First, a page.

Everybody who has addressed the issue had agreed that the town needs better cell phone service and, by extension, more cell towers, but there have disagreements about how far the town can or should go in regulating them.
Much of the regulatory authority over cell towers was taken away from towns and states by the federal government with the passage of the Telecommunications Act of 1996. Therefore, the town is limited in what conditions it could impose.
At a town meeting on March 9, Dr. Gary Friedland, a resident with a home in the Iroquois Hunting and Fishing Club near the site of proposed cell tower, suggested that several changes be made to the proposed town law that would regulate the towers.
Bethel supervisor Dan Sturm addressed those suggestions at the meeting on March 24. Regarding limiting the height to 20 feet above the tree tops, as opposed to a 200-foot limit, Sturm, reading from prepared text, said, “Coverage is provided by a tower of sufficient height to reach the boundaries of the cell or in the alternative, a number of shorter towers that can provide the necessary coverage.”
He said that if cell companies are required to erect multiple towers and are then required to obtain land rights from many landowners, the cost may become too expensive and may represent an “illegal impediment under the Telecommunications Act of 1996.”
Another suggestion, that the setback for a tower should be lengthened from the proposed 200 feet to 1,500 feet, was similarly viewed as a possible violation of the act.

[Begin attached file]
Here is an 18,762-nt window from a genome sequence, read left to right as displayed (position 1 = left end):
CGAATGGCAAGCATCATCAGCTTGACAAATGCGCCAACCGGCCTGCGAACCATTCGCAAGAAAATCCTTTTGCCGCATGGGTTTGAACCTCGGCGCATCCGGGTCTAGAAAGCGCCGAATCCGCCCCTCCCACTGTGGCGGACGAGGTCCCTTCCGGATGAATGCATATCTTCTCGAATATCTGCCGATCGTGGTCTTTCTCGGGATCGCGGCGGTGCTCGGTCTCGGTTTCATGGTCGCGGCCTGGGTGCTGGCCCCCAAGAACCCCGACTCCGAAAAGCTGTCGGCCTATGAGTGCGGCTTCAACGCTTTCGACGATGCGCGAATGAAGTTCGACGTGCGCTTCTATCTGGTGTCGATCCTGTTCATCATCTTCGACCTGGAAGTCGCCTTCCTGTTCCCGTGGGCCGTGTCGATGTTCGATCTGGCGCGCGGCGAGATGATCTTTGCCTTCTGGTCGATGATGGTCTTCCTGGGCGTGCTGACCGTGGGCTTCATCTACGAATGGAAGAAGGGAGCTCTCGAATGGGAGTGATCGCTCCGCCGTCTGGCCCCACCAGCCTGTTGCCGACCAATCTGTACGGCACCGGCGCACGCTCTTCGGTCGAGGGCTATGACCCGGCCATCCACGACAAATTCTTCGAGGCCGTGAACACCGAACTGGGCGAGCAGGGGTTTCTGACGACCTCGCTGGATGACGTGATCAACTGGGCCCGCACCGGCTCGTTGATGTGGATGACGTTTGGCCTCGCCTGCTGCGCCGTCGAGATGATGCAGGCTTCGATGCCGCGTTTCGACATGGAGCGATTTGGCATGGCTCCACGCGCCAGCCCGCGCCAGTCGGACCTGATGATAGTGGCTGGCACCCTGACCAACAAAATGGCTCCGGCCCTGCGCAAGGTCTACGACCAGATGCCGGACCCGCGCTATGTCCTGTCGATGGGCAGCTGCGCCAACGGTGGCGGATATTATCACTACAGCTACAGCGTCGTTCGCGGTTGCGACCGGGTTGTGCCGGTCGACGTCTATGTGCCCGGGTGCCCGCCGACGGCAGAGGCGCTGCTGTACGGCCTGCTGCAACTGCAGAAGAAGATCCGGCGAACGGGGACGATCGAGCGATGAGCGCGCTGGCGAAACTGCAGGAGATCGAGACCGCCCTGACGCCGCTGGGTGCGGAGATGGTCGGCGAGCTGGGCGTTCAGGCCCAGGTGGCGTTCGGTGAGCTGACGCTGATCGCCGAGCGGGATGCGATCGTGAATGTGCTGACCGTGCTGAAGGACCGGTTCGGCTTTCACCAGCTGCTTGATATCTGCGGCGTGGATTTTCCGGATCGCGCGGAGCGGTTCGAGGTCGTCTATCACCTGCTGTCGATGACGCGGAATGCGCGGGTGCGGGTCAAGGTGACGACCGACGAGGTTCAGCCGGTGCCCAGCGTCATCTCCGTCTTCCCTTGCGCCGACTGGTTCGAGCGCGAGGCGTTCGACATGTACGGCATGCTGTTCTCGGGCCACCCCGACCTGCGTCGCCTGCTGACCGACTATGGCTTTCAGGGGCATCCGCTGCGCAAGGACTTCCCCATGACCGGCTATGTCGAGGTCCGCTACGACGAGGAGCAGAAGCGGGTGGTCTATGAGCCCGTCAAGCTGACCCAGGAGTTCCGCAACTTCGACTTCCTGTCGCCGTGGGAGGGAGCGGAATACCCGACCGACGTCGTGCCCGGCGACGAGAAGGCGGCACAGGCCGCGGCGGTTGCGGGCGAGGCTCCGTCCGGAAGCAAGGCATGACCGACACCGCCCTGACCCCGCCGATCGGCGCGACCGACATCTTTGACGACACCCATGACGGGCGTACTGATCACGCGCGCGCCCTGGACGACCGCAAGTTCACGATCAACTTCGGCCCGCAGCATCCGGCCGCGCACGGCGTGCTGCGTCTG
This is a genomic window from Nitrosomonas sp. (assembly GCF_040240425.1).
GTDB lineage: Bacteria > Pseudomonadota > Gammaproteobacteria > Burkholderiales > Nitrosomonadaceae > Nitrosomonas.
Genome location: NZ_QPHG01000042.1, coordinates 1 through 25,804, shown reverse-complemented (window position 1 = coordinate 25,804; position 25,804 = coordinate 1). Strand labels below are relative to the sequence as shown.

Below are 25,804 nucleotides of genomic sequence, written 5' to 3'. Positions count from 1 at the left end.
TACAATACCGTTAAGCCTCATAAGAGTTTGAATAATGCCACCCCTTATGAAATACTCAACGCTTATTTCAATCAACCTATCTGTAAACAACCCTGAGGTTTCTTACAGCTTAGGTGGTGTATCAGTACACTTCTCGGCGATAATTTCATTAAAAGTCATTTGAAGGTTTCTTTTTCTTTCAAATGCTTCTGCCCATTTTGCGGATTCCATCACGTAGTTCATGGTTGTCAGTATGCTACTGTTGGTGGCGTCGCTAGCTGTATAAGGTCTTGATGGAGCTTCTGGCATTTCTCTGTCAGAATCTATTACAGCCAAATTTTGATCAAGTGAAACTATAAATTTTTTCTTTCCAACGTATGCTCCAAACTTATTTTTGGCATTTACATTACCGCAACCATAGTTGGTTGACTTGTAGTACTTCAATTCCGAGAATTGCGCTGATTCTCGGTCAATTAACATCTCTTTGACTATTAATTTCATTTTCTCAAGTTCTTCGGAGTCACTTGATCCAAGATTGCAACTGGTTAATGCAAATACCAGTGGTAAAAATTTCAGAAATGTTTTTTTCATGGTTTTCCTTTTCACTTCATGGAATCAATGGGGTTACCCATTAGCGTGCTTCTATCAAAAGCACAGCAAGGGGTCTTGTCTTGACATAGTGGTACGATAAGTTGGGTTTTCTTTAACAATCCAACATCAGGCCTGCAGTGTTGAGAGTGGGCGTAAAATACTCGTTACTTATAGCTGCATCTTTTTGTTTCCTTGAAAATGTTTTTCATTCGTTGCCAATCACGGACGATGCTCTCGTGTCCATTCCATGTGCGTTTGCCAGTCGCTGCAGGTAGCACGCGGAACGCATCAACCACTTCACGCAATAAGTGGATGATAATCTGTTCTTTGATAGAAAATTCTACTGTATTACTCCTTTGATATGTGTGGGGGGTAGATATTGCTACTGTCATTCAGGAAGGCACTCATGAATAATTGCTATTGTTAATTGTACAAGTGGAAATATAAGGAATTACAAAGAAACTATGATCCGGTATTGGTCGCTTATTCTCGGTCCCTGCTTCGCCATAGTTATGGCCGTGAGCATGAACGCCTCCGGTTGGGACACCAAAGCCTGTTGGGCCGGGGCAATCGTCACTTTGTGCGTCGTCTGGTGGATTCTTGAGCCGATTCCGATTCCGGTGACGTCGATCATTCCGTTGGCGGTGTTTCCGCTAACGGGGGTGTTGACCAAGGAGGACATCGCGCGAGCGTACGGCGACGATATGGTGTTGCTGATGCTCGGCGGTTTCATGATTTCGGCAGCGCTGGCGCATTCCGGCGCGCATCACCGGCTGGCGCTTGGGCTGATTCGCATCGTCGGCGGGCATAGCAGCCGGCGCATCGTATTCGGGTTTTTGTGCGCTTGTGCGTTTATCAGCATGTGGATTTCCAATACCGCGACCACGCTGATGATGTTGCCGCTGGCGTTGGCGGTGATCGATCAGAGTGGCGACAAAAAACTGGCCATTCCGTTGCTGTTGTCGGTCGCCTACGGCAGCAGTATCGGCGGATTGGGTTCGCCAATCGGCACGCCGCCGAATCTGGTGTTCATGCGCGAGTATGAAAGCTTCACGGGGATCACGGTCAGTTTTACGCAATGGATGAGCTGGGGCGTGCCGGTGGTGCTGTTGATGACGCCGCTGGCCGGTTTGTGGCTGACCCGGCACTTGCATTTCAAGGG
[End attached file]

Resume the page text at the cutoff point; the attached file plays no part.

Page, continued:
As for the suggestion that the town should require periodic testing of the tower transmissions, Sturm said the board believes the regulation of the radio frequencies by the town is preempted by the act.
Ultimately, the board voted unanimously to adopt the law and, according to the testimony of multiple landowners, a cell tower is planned to go up on land owned by the Boy Scouts of America off Crystal Lake Road.
Phish follow up
There was further discussion about the three Phish concerts scheduled for Bethel Woods Center for the Arts over Memorial Day weekend.
Resident Henry Rumsey said that because the concerts are being held over a holiday weekend, he feared that the event “could match 1969,” a reference to the Woodstock festival. He said his family planned to buy “enough groceries, enough water, and enough pet food to stay on our property for that weekend.”
Sturm said that he and lawmaker Robert Blais had met with officials from Bethel Woods, and he “couldn’t ask for a better partner” who is willing to work to make sure things go well.
Lawmaker Vicky Simpson said that the people at Bethel Woods want the weekend to be successful as it kicks off their summer season. She said, “We’ve worked well with them before, and we’re in talks with them now.”
Smallwood Golf Course
Also at the meeting, Sturm announced that Upstate Land Development, the company that had owned the old Smallwood Golf Course, had dropped any right to appeal the court case that upheld the town’s right to change the zoning on the property. It marked the end of a lengthy campaign waged by the group Preserve Smallwood Country Life (PSCL) to prevent the erection of 200 townhouses on the environmentally sensitive land.
Jonathan Hyman, director of PSCL, issued a statement saying, “While acknowledging that growth is necessary and inevitable, PSCL worked with the town board and other citizens groups to advance long overdue, updated zoning for Bethel that is sustainable, equitable and respectful of Smallwood and the town’s character and abundant natural resources. We are pleased with this result and with the news that the challenge to the zoning is over.”